Adrian Cheng’s K11 to Expand to Nine Cities It’s been a good week for Adrian Cheng, the founder of K11 and the K11 Art Foundation. His company announced plans to expand its art malls to nine Chinese cities by 2023. And he was awarded France’s Officer of the Order of Arts and Letters for his work improving French-Chinese cultural relations. (Artforum)

FOR ART’S SAKE 

The Village Voice on Overlooked Art of 2017 – Siddhartha Mitter considers 10 New York shows that provided solace in a tumultuous 2017 by presenting new ideas and alternative histories. Among them are “Architecture of Independence—African Modernism” at the Center for Architecture, Sanford Biggers at Marianne Boesky, and Meriem Bennani at the Kitchen. (Village Voice)

Work Halts on the Calatrava Church at World Trade Center – Construction on the Greek Orthodox Church has been terminated by the contractor Skansa after the archdiocese defaulted on payments for the $40 million to $50 million project. Designed by Calatrava, who also created the Oculus transport hub, the church’s shell is largely complete. The archdiocese claims that smaller features like skylights will be developed offsite and calls the suspension temporary. (dezeen)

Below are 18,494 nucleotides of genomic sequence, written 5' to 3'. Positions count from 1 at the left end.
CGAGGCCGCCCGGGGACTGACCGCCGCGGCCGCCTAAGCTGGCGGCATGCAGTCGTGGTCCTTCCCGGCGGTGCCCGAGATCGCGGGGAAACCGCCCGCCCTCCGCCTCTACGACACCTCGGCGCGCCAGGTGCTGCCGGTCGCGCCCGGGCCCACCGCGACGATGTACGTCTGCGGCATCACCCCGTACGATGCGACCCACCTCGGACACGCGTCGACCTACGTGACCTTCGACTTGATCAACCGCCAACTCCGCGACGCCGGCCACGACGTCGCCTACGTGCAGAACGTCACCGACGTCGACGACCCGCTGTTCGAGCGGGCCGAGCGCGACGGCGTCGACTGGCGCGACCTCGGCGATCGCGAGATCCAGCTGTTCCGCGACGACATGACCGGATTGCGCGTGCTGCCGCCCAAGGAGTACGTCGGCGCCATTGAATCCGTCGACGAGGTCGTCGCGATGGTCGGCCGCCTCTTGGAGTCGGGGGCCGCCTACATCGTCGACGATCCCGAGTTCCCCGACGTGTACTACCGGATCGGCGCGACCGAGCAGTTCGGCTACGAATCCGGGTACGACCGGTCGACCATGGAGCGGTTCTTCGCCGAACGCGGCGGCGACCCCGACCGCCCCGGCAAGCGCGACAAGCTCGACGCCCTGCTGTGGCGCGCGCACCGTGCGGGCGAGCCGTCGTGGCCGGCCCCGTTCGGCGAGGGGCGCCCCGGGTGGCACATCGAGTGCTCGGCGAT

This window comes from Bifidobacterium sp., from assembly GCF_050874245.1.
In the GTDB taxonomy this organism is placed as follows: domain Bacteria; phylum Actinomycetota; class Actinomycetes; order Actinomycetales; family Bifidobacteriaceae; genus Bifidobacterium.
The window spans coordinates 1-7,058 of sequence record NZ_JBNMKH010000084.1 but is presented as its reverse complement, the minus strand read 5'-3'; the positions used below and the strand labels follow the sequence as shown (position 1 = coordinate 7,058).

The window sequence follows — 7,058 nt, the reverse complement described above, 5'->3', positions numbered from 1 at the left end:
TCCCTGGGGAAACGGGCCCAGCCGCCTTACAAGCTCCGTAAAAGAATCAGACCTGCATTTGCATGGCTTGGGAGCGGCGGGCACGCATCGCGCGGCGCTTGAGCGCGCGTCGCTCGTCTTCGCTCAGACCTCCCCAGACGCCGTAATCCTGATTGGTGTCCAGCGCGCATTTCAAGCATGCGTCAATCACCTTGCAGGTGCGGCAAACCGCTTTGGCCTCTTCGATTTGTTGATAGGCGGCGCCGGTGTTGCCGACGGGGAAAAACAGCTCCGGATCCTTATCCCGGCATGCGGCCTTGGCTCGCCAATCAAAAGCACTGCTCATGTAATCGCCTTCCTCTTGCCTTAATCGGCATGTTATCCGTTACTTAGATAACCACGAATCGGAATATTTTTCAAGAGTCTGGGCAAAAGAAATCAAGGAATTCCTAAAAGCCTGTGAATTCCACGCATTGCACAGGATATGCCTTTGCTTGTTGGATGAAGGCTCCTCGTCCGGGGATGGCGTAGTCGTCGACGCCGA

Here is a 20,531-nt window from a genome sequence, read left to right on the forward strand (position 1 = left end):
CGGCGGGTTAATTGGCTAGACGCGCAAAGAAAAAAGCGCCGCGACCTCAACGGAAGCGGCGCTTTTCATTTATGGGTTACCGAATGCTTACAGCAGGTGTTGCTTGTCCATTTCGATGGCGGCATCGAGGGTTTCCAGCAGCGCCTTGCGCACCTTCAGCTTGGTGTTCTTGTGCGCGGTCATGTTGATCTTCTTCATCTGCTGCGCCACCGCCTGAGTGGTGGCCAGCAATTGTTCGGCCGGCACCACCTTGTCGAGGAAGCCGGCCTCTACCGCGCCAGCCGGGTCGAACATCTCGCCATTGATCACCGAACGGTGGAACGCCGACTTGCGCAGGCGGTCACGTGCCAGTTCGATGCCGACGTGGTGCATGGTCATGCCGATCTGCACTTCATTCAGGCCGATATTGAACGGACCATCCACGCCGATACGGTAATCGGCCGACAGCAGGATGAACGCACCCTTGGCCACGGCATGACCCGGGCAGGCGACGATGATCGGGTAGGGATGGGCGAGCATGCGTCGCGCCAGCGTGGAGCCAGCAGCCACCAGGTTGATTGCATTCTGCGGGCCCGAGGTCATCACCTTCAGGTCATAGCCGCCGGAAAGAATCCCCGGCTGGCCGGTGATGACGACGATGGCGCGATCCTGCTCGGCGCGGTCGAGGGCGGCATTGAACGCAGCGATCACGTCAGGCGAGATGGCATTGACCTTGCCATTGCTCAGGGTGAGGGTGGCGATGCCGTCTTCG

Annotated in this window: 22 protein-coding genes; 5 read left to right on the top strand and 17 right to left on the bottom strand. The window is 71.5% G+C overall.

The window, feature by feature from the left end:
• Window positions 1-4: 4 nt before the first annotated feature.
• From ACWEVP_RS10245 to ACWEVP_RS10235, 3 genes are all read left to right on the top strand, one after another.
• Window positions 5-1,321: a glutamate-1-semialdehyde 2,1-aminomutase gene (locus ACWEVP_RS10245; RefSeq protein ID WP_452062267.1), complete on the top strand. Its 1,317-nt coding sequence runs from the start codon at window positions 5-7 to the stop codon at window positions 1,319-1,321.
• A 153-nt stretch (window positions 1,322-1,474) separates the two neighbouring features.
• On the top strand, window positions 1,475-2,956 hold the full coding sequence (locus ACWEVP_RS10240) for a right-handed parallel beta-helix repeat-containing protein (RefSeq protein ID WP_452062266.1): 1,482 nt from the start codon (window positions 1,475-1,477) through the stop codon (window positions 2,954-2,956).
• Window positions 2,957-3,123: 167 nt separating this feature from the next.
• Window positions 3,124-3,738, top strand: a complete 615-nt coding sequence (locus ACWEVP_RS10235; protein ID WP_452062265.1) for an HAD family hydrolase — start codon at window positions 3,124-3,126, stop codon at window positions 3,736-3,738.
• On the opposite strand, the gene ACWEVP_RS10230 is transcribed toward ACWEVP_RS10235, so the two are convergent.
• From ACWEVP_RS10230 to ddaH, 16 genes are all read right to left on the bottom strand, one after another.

Storm King Show to Focus on Climate Change – Opening in May, the exhibition in the sprawling sculpture park outside New York City will explore a topic that “has always been very close” to the art center, says curator Nora Lawrence. The show of work by 12 artists will explore how people might live in an altered climate. (NYT)

Rick Owens Survey Opens in Milan – The California-born fashion and furniture designer discusses his retrospective “Subhuman, Inhuman, Superhuman,” which opens at the Triennale di Milano today. Musing on the current moment, he says: “Didn’t this generation ever learn something about Dadaism, or Cubism, or Surrealism? I mean, those were really radical, shocking cultural movements in their times, and they think I’m shocking compared to those guys?” (Vogue)

Installation view of “Rick Owens, Subhuman Inhuman Superhuman” at Triennale di Milano. Courtesy Owenscorp.

Installation view of “Rick Owens, Subhuman Inhuman Superhuman” at Triennale di Milano. Courtesy Owenscorp.

Installation view of “Rick Owens, Subhuman Inhuman Superhuman” at Triennale di Milano. Courtesy Owenscorp.

Installation view of “Rick Owens, Subhuman Inhuman Superhuman” at Triennale di Milano. Courtesy Owenscorp.